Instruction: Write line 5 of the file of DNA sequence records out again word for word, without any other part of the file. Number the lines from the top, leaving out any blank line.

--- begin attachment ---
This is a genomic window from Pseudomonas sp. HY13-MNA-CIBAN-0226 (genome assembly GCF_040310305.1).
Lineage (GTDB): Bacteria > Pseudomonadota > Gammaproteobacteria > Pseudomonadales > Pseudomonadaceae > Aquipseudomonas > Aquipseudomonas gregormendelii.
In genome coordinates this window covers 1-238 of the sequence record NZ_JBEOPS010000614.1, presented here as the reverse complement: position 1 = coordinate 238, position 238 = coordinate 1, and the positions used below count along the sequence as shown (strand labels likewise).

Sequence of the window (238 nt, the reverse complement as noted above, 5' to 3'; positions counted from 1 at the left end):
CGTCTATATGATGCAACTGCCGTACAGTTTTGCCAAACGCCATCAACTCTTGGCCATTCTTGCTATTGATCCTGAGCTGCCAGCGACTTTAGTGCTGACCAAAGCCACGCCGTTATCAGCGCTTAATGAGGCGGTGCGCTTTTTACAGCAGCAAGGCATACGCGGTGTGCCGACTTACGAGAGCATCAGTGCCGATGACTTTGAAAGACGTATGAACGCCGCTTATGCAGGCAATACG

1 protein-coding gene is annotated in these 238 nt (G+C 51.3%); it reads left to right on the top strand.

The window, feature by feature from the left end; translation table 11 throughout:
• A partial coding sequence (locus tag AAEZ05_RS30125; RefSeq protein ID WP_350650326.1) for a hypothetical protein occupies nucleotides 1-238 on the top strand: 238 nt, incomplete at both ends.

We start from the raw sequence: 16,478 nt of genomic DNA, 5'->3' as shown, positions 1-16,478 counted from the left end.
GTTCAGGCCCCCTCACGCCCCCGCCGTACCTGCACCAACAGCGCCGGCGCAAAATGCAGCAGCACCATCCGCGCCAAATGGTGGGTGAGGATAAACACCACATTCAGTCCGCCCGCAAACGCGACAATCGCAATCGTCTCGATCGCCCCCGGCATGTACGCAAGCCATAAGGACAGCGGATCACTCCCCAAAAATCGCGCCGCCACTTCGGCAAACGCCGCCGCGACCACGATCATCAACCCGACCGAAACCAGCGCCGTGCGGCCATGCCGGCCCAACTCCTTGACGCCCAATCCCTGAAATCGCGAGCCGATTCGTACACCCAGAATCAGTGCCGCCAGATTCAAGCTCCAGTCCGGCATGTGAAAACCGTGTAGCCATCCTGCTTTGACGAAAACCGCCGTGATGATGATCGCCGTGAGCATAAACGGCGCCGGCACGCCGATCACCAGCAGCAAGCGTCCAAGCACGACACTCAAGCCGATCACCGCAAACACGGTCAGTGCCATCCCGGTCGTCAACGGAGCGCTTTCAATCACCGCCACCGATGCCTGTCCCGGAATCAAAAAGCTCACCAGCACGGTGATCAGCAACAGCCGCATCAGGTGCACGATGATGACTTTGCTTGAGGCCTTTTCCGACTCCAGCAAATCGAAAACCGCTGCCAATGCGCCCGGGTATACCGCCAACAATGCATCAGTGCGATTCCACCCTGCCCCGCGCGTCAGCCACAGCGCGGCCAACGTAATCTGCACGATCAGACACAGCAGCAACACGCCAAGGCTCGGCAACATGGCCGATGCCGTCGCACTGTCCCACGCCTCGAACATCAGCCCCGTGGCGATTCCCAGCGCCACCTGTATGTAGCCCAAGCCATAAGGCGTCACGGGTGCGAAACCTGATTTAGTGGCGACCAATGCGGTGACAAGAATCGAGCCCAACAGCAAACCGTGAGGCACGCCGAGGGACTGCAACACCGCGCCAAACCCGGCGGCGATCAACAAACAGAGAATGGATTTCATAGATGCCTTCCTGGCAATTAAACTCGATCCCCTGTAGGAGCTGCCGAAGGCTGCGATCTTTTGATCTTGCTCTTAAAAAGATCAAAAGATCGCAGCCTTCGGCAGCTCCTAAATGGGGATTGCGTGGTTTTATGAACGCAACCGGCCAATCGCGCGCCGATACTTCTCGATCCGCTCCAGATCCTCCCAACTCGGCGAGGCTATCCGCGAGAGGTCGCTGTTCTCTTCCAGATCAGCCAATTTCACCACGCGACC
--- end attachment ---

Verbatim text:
CGTCTATATGATGCAACTGCCGTACAGTTTTGCCAAACGCCATCAACTCTTGGCCATTCTTGCTATTGATCCTGAGCTGCCAGCGACTTTAGTGCTGACCAAAGCCACGCCGTTATCAGCGCTTAATGAGGCGGTGCGCTTTTTACAGCAGCAAGGCATACGCGGTGTGCCGACTTACGAGAGCATCAGTGCCGATGACTTTGAAAGACGTATGAACGCCGCTTATGCAGGCAATACG